Tuesday, June 10, 2014

Is Brand Strength Any Defence Against Big Bang Disruption?


One open question arising from my previous post about disruption and design thinking is whether brand strength (1) provides any potential defence or hedge against disruption?

At this stage we are all familiar with the narrative of true business model disruption. Entire industries, such as travel agents and book shops, have been made made redundant as low-end disruptors reinvented the rules of those businesses within a few short years. For accuracy I will also include Thompson’s complimentary concept of ‘Obsoletive’ technologies which posits high-end innovations that make older technologies obsolete.

For businesses to survive disruption, they need to abandon and completely rethink their long term strategic plans. The old rules no longer apply. As Steve Denning observes:
“Big-Bang Disruption is just one of the more dramatic symptoms of this broader and deeper economic phase change: the emergence of the creative economy, where continuous transformational innovation is the game being played.”
It is trivial to come up with examples where disruptive or obsoletive innovators have destroyed the value of incumbent’s brands (as a by-product of destroying their business).
  • Think of the many mobile phone manufacturers who had built global brands (most spectacularly Nokia) only to have them wiped out in less than five years by the disruptive market entrants iPhone and Android. 
  • The Walkman brand for mobile music was so dominant in its time that it became the default name for a whole product category. All of that brand’s value was destroyed when Sony's internal politics allowed MP3 players to disrupt their business. 
  • Yahoo had established the pre-eminent brand in the area of Internet search before Google arrived with PageRank, an innovative alternative approach to search, and completely disrupted Yahoo’s business. Now Yahoo licenses search technology from Microsoft.  
  • Garmin lost 85% of its market capitalisation in the eighteen months following the introduction of Google Maps.

Counter examples are more difficult to find. What are the relevant examples of businesses under sustained Big Bang Disruption who succeeded in using their brand strength to delay (or avert) their decline?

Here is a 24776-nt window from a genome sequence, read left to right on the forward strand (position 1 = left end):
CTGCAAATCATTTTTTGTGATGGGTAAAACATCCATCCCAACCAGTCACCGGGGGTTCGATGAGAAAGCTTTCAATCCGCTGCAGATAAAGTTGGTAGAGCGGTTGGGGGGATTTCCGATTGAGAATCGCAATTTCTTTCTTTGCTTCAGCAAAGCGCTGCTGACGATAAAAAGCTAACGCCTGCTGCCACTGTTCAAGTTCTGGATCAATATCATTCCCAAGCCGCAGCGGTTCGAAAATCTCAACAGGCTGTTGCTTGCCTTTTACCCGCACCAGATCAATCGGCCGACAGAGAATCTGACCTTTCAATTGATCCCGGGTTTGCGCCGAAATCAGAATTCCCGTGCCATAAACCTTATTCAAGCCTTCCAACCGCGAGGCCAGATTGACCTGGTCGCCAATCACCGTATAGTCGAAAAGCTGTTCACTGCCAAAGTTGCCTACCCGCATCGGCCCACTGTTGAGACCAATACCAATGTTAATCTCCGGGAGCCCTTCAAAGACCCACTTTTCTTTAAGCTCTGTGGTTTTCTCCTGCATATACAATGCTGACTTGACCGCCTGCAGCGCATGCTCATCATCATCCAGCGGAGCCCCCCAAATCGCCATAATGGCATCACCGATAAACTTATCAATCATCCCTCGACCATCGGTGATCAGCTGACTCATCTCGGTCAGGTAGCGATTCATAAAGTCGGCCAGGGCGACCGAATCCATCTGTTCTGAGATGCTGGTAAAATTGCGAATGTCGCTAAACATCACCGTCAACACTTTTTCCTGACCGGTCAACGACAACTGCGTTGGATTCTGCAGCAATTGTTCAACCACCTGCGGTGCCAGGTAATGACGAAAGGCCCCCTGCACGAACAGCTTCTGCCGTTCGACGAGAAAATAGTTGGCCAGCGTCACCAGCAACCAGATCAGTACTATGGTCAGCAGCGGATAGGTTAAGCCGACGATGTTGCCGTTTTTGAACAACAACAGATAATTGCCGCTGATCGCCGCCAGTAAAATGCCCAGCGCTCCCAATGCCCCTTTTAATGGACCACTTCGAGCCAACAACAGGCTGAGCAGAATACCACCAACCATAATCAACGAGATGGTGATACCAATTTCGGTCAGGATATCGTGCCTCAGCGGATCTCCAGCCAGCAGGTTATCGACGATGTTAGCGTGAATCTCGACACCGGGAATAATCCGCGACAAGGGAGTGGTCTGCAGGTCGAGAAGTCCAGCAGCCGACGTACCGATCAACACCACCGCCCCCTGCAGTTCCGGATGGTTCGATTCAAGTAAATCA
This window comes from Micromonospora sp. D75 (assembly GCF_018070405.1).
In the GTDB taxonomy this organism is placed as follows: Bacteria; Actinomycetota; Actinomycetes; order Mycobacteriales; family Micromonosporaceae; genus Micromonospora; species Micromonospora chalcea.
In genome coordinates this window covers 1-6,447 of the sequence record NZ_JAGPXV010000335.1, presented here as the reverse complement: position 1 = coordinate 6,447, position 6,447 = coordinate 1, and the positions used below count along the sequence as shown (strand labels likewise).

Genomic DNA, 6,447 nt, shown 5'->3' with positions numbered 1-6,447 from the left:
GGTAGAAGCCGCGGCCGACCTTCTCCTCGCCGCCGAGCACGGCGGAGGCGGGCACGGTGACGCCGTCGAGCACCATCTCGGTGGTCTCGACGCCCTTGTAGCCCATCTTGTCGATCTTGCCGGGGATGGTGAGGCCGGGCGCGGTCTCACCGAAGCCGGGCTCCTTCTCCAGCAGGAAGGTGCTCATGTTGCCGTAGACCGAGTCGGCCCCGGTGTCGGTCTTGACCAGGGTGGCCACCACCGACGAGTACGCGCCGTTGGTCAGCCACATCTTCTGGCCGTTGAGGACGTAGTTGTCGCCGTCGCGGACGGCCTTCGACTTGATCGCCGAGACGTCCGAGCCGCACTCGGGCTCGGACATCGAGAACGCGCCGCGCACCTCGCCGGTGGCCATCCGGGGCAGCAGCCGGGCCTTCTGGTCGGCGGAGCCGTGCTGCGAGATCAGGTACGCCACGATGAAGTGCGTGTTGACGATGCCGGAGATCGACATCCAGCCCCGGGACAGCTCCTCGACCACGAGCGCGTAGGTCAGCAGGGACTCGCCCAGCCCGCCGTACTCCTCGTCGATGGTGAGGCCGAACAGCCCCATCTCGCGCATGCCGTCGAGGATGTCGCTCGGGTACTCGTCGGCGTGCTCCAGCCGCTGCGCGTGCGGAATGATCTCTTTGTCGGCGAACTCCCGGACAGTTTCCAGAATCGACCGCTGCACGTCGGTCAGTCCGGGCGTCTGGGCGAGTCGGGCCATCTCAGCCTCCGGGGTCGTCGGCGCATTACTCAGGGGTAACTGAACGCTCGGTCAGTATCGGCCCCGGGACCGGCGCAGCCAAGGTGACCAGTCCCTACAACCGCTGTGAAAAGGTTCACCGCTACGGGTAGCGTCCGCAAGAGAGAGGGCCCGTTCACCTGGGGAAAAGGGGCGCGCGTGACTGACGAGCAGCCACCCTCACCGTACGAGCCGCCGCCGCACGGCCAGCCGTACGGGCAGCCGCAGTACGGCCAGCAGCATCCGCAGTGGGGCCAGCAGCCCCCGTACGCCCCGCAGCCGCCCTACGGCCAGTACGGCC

The disruptors begin by attracting the low-value customers and then capturing more of the high-value customers. So during disruption, the classes of business assets that brand consultants leverage: brand equity, corporate reputation, even customer service experience, all become progressively irrelevant as customers migrate to the disruptor’s better, cheaper products.

My opinion is that Big-Bang Disruptive business model innovation routes around brand strength and makes it redundant. Therefore it is probable that brand strength only operates within markets based on standard competition of similar business models.

So while the methodologies of branding, as currently configured, may not be fit-for-purpose in defending against disruptive business models, it remains an open question as to how one would re-invent or re-orient branding so that it could provide more of an effective hedge against disruptive competitors.

A related question is how then should branding consultants effectively engage with companies undergoing Big-Bang Disruption?

1 — Note on ‘Brand Strength’
Up to now I have been using the phrase ‘Brand Equity’ too loosely in my writing. I became irked by the confusion around that phrase caused by both a vagueness of terminology and a variety of definitions. Kapferer (New Strategic Brand Management, 2008) proposed that brand equity is composed of three aspects: brand assets, brand strength, and brand value. With brand value being “the profit potential of the brand assets, mediated by brand strength”. So, in the context of this article the relevant aspect is the strength of a brand.